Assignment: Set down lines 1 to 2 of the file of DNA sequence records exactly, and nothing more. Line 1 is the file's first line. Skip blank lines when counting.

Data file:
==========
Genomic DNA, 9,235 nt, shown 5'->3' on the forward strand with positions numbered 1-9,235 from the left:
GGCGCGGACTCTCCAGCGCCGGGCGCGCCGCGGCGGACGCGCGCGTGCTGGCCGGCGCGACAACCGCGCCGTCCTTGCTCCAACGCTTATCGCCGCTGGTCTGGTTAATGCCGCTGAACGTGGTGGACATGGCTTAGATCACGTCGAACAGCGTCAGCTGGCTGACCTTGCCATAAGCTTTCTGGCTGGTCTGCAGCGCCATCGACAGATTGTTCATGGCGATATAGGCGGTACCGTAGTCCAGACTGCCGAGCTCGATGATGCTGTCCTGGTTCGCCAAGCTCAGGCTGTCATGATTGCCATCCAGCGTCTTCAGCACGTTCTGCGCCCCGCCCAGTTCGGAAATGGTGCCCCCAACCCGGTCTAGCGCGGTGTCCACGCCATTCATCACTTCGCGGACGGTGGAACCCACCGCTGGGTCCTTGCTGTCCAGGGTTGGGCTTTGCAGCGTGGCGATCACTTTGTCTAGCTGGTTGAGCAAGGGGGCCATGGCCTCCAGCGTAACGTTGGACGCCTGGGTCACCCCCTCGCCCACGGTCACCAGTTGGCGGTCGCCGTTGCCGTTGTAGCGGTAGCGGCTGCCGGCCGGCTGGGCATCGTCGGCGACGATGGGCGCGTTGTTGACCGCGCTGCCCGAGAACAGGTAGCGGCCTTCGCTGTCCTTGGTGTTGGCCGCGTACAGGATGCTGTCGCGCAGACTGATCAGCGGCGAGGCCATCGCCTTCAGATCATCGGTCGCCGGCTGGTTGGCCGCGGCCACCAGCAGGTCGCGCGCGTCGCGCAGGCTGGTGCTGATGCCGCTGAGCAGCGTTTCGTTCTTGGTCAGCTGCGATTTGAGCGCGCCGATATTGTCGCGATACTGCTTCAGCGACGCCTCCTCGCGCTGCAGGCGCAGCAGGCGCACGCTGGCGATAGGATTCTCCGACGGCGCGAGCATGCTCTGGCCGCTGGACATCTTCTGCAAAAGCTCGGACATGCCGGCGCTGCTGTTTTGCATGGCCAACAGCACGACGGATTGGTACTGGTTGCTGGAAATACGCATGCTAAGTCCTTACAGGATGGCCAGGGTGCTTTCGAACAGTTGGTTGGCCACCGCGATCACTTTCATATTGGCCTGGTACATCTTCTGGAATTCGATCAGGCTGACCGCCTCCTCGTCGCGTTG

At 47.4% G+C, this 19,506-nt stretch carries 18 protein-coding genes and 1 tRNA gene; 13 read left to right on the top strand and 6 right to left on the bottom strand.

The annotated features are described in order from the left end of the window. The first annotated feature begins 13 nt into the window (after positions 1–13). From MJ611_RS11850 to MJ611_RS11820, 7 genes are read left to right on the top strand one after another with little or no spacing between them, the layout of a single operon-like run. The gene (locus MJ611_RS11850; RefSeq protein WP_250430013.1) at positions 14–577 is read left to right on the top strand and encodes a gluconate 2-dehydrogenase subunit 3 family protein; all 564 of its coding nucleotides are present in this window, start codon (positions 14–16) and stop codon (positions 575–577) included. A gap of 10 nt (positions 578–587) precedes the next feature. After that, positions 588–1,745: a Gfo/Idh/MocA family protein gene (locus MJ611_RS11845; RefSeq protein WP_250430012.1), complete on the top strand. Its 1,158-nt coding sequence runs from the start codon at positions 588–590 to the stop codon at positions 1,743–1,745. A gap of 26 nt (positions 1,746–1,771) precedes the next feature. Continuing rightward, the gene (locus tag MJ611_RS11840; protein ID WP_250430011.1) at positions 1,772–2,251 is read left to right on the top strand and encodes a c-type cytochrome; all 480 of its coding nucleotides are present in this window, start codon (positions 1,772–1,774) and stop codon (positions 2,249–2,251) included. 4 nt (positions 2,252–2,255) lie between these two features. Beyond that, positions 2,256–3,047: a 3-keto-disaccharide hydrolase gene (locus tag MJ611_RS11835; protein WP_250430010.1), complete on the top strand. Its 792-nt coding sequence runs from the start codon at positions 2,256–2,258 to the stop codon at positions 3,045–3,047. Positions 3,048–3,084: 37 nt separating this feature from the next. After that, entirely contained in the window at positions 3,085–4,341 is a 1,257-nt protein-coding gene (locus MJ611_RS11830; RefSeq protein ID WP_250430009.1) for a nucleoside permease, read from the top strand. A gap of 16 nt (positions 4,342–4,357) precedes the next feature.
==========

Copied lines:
Genomic DNA, 9,235 nt, shown 5'->3' on the forward strand with positions numbered 1-9,235 from the left:
GGCGCGGACTCTCCAGCGCCGGGCGCGCCGCGGCGGACGCGCGCGTGCTGGCCGGCGCGACAACCGCGCCGTCCTTGCTCCAACGCTTATCGCCGCTGGTCTGGTTAATGCCGCTGAACGTGGTGGACATGGCTTAGATCACGTCGAACAGCGTCAGCTGGCTGACCTTGCCATAAGCTTTCTGGCTGGTCTGCAGCGCCATCGACAGATTGTTCATGGCGATATAGGCGGTACCGTAGTCCAGACTGCCGAGCTCGATGATGCTGTCCTGGTTCGCCAAGCTCAGGCTGTCATGATTGCCATCCAGCGTCTTCAGCACGTTCTGCGCCCCGCCCAGTTCGGAAATGGTGCCCCCAACCCGGTCTAGCGCGGTGTCCACGCCATTCATCACTTCGCGGACGGTGGAACCCACCGCTGGGTCCTTGCTGTCCAGGGTTGGGCTTTGCAGCGTGGCGATCACTTTGTCTAGCTGGTTGAGCAAGGGGGCCATGGCCTCCAGCGTAACGTTGGACGCCTGGGTCACCCCCTCGCCCACGGTCACCAGTTGGCGGTCGCCGTTGCCGTTGTAGCGGTAGCGGCTGCCGGCCGGCTGGGCATCGTCGGCGACGATGGGCGCGTTGTTGACCGCGCTGCCCGAGAACAGGTAGCGGCCTTCGCTGTCCTTGGTGTTGGCCGCGTACAGGATGCTGTCGCGCAGACTGATCAGCGGCGAGGCCATCGCCTTCAGATCATCGGTCGCCGGCTGGTTGGCCGCGGCCACCAGCAGGTCGCGCGCGTCGCGCAGGCTGGTGCTGATGCCGCTGAGCAGCGTTTCGTTCTTGGTCAGCTGCGATTTGAGCGCGCCGATATTGTCGCGATACTGCTTCAGCGACGCCTCCTCGCGCTGCAGGCGCAGCAGGCGCACGCTGGCGATAGGATTCTCCGACGGCGCGAGCATGCTCTGGCCGCTGGACATCTTCTGCAAAAGCTCGGACATGCCGGCGCTGCTGTTTTGCATGGCCAACAGCACGACGGATTGGTACTGGTTGCTGGAAATACGCATGCTAAGTCCTTACAGGATGGCCAGGGTGCTTTCGAACAGTTGGTTGGCCACCGCGATCACTTTCATATTGGCCTGGTACATCTTCTGGAATTCGATCAGGCTGACCGCCTCCTCGTCGCGTTG